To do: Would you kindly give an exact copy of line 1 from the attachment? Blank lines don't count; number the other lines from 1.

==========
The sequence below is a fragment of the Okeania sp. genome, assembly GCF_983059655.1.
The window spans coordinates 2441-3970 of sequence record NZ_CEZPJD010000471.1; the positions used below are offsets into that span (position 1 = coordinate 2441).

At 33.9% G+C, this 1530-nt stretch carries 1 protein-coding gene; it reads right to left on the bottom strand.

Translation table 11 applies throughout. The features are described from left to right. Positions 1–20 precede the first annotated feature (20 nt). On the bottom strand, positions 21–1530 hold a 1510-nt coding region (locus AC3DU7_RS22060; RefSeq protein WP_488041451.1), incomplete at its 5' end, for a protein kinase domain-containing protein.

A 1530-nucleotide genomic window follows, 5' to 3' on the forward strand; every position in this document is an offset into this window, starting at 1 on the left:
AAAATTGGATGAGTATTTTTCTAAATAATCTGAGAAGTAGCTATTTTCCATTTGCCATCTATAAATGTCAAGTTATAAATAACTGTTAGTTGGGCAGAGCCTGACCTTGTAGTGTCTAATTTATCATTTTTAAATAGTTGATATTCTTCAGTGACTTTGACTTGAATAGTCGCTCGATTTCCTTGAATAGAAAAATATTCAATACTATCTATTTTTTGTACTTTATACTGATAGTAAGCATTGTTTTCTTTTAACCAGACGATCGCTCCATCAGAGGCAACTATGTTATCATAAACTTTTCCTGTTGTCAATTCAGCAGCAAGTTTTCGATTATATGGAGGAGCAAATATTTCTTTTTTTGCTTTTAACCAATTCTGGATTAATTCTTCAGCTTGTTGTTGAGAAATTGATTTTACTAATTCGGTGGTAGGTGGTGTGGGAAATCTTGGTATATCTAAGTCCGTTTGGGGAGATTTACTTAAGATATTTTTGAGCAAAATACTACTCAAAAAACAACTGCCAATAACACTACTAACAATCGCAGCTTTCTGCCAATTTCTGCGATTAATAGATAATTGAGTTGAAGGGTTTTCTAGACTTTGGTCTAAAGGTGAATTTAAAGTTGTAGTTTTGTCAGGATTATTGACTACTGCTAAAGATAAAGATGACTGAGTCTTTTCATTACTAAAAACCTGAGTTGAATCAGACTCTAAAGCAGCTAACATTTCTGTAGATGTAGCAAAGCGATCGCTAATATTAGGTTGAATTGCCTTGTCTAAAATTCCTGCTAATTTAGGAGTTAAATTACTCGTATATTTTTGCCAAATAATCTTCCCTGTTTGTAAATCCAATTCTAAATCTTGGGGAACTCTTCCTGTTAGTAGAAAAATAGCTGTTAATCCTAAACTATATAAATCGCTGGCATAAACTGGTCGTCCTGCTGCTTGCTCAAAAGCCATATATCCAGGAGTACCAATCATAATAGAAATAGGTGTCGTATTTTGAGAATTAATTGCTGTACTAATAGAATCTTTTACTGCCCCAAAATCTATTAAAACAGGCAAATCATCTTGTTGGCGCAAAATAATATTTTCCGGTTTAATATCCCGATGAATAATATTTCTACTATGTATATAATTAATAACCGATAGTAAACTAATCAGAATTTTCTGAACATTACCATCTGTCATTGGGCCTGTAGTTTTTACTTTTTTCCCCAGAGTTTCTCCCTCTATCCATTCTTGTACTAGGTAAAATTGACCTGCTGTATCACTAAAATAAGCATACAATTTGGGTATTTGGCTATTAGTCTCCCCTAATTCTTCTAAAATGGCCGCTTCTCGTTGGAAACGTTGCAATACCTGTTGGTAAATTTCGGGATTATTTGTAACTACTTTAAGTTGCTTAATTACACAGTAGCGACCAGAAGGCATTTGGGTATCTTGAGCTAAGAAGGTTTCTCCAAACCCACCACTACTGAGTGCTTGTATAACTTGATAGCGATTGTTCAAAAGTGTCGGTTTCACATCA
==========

The sequence below is a fragment of the Okeania sp. genome, assembly GCF_983059655.1.